IFTTT/Task Automation

Will IFTTT, Workflow, Zapier Teach Us All to Connect Apps? is a post on diginomica by Phil Wainewright, who talks about these three apps and whether they are adequate in providing task automation and how they might reach wider audiences.  Had not heard of Workflow before, probably because it is iOS only.

Legal Technology

10 Most Important Legal Technology Developments of 2014 is from Robert Ambrogi‘s Law Sites blog.  The post is a roundup of those developments with Ambrogi’s comments on each.  Very informative and a provides an update to my post on productivity tools for law.

Microsoft Office/Office Software

Review of 40 Features of Microsoft Office 2013 is another articles by Cindy Grigg,‘s expert on office software.


Goodnight.  Sleep Clean is an article in the NYT Sunday Review by Maria Konnikova on new findings on brain functioning and why sleep is vital – essentially the waste products from the brain are cleared out during sleep.  Poor sleep may lead to diseases like Alzheimer’s.


20 Apps and Services that Made Me More Productive in 2014 is a post by Jamie Todd Rubin on his blog.

Timeful is an app that puts your events, to-dos, and good habits onto your calendar.  After learning about your habits, it makes suggestions of things to put on your calendar.  For iOS.

Procrastinating? (well, not at the moment, am writing this) is a Gradhacker post by Erin Bedford on how to get over procrastinating on projects.

Your Extra-Somatic Brain, a Gradhacker post by Hanna Peacock, discusses to-do lists and their usefulness in grad school.  She mentions the apps OmniFocus, Microsoft Outlook’s Tasks, Things, Todo7, Toodledo, 2Do, and Asana.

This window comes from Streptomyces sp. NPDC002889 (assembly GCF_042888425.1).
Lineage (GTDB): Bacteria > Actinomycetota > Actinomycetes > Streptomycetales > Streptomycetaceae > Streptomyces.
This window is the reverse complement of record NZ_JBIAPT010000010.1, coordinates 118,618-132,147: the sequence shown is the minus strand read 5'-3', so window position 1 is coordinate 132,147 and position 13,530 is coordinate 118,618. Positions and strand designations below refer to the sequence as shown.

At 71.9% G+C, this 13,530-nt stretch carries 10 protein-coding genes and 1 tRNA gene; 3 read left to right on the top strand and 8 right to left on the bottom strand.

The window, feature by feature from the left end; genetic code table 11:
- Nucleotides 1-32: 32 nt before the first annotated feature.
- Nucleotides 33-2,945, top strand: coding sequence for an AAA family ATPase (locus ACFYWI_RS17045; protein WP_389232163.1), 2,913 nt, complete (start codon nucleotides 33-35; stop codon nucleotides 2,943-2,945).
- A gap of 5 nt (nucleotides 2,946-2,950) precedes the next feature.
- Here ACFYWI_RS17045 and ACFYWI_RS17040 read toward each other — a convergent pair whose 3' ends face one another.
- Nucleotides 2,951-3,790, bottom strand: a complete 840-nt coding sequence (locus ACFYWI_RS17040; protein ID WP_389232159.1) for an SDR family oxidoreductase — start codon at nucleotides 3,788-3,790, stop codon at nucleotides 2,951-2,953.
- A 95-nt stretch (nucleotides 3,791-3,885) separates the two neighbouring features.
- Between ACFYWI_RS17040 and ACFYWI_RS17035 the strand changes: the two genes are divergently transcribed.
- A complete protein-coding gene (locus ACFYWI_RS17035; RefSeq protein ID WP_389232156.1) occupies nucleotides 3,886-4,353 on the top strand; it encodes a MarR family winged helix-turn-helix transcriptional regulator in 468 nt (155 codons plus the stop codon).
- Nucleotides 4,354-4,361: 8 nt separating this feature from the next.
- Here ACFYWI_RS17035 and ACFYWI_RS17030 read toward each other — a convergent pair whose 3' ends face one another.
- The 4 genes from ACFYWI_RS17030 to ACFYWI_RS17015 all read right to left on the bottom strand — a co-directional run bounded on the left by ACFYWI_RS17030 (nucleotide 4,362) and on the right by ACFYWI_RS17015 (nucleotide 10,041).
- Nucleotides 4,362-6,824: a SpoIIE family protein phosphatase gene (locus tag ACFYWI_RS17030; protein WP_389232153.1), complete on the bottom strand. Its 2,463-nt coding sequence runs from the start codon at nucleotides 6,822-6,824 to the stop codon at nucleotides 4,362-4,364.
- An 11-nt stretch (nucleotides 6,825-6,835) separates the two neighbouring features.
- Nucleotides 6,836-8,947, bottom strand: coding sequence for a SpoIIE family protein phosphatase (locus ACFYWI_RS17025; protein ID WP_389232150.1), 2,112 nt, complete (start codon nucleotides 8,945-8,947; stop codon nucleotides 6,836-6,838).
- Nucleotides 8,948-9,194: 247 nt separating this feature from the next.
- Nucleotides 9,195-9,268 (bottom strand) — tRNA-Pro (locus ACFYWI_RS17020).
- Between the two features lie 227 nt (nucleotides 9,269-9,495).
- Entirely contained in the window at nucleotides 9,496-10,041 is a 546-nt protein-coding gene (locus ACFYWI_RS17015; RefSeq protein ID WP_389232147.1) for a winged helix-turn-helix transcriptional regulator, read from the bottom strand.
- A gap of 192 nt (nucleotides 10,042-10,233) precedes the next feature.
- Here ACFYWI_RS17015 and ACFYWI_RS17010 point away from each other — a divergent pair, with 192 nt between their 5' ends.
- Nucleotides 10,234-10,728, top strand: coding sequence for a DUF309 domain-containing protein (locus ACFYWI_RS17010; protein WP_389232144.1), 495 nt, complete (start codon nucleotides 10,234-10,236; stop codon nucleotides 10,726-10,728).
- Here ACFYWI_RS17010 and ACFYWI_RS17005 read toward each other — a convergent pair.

Are Those Files Final? is a Profhacker post by Natalie Houston that makes two really good points – putting final in a file name is almost a guarantee that it isn’t, and that one should find a naming convention for your files (especially those on which you collaborate) that works and stick with it.

Using Project Management Approaches to Tame Your Dissertation is a Gradhacker post by Katie Shives that discusses five phases of project planning that can apply to researching and writing a dissertation as well as any major project (including writing articles).  The phases are:  conception and initiation; definition and planning; execution; project performance/control; and project close.


How to Better Retain Information from Books, Articles, and More is a Lifehacker post by Herbert Lui which discusses 3 techniques for improving recall.


Virtru Makes Email Encryption Easy, in Either Outlook or Webmail is an article by Robert Ambrogi of the Law Sites blog.  He reviews Virtru, which encrypts email, is easy to use, and has several options.  He also links to his other posts reviewing more email encryption programs.

Thesis/Dissertation Research

Seven Habits of Highly Effective Researchers is another great post by Catherine Pope of the Digital Researcher blog.  In it she discusses her tips for anyone starting on this kind of intensive research, and has good advice on taking notes, citation management, task management, setting writing goals, organizing research material, backing up your work, and learning new skills.  She discusses tools she has used for each.  Useful for academic researchers, and something librarians can point out to their graduate students… and by the way, Crystal’s Productivity Tools for Graduate Students guide is another great tool to show them.


Twitter Tools Sampler is an article by Leslie Walker, the Social Media Expert.  Tools mentioned are TweetDeck, HootSuite, Twhirl, Twitterific, Tweriod, Buffer, Twilert, Twiriod, TwitSprout, TwentyFeet, and ManageFlitter.


4 Quick Tips for Writing in Any Discipline is a Gradhacker post by Shira Lurie discussing common grammer mistakes and how to fix them.  In it she links to another Gradhacker post by Kelly Hanson, A Tentative Taxonomy of Writing (in Grad School), which gives writing advice on drafting, rewriting 1, 2, and 3, and professional correspondence.

Google Docs vs. Scrivener for Writing is a post by Jamie Todd Rubin talking about when each one is the more useful tool, and for which kind of writer.  In his opinion, for writing that needs to be highly structured (written from an outline, for example), Scrivener can’t be beat.  His more recent writing, however, tends to be more unstructured, and Google Docs with its streamlined functioning suits when he just wants to write without the software getting in his way.  He makes the most important point we’ve mentioned before – the best tool is the one you find works for you.